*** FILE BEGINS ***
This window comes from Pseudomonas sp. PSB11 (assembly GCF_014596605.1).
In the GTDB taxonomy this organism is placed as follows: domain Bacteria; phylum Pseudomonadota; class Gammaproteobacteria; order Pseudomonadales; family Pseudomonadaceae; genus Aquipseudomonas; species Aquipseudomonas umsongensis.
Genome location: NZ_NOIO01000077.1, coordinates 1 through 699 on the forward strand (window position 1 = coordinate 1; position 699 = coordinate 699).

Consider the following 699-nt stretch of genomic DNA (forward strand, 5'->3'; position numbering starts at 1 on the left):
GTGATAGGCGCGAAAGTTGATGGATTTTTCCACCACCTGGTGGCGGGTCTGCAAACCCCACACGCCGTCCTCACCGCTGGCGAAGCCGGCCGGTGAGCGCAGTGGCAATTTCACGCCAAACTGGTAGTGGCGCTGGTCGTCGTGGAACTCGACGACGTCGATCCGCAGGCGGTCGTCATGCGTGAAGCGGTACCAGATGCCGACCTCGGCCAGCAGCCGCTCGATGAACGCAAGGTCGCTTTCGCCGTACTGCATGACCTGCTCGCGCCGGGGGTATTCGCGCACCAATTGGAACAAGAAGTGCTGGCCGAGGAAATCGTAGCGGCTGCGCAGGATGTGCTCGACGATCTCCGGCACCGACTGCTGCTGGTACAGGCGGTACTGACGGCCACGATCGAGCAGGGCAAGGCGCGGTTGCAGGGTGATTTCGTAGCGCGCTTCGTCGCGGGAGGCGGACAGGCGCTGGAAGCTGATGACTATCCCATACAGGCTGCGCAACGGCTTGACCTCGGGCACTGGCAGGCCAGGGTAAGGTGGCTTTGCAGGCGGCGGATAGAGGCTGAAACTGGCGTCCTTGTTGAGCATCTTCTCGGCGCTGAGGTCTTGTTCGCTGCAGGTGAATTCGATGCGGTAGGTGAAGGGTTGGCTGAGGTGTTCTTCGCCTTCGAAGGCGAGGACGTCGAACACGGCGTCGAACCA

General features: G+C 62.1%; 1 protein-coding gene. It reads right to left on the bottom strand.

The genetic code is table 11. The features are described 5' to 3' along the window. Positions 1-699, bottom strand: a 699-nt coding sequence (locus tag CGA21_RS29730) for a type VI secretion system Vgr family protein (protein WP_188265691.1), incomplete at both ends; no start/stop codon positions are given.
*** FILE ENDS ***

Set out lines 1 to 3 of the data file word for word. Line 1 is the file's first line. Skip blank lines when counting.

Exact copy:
This window comes from Pseudomonas sp. PSB11 (assembly GCF_014596605.1).
In the GTDB taxonomy this organism is placed as follows: domain Bacteria; phylum Pseudomonadota; class Gammaproteobacteria; order Pseudomonadales; family Pseudomonadaceae; genus Aquipseudomonas; species Aquipseudomonas umsongensis.
Genome location: NZ_NOIO01000077.1, coordinates 1 through 699 on the forward strand (window position 1 = coordinate 1; position 699 = coordinate 699).